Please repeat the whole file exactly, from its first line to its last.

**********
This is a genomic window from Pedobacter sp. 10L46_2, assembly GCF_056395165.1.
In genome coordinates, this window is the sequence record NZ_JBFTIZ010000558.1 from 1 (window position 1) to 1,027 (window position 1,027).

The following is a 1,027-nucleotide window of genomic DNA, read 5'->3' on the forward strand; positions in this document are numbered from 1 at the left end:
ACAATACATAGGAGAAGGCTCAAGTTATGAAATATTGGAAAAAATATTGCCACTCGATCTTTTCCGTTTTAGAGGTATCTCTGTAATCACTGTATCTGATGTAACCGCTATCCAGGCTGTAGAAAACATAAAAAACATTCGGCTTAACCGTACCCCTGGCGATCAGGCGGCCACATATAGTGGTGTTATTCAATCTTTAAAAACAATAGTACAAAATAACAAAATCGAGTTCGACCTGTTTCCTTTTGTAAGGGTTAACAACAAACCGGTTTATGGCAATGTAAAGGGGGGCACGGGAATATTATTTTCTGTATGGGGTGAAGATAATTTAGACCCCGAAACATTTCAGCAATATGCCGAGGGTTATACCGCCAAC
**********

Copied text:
This is a genomic window from Pedobacter sp. 10L46_2, assembly GCF_056395165.1.
In genome coordinates, this window is the sequence record NZ_JBFTIZ010000558.1 from 1 (window position 1) to 1,027 (window position 1,027).

The following is a 1,027-nucleotide window of genomic DNA, read 5'->3' on the forward strand; positions in this document are numbered from 1 at the left end:
ACAATACATAGGAGAAGGCTCAAGTTATGAAATATTGGAAAAAATATTGCCACTCGATCTTTTCCGTTTTAGAGGTATCTCTGTAATCACTGTATCTGATGTAACCGCTATCCAGGCTGTAGAAAACATAAAAAACATTCGGCTTAACCGTACCCCTGGCGATCAGGCGGCCACATATAGTGGTGTTATTCAATCTTTAAAAACAATAGTACAAAATAACAAAATCGAGTTCGACCTGTTTCCTTTTGTAAGGGTTAACAACAAACCGGTTTATGGCAATGTAAAGGGGGGCACGGGAATATTATTTTCTGTATGGGGTGAAGATAATTTAGACCCCGAAACATTTCAGCAATATGCCGAGGGTTATACCGCCAAC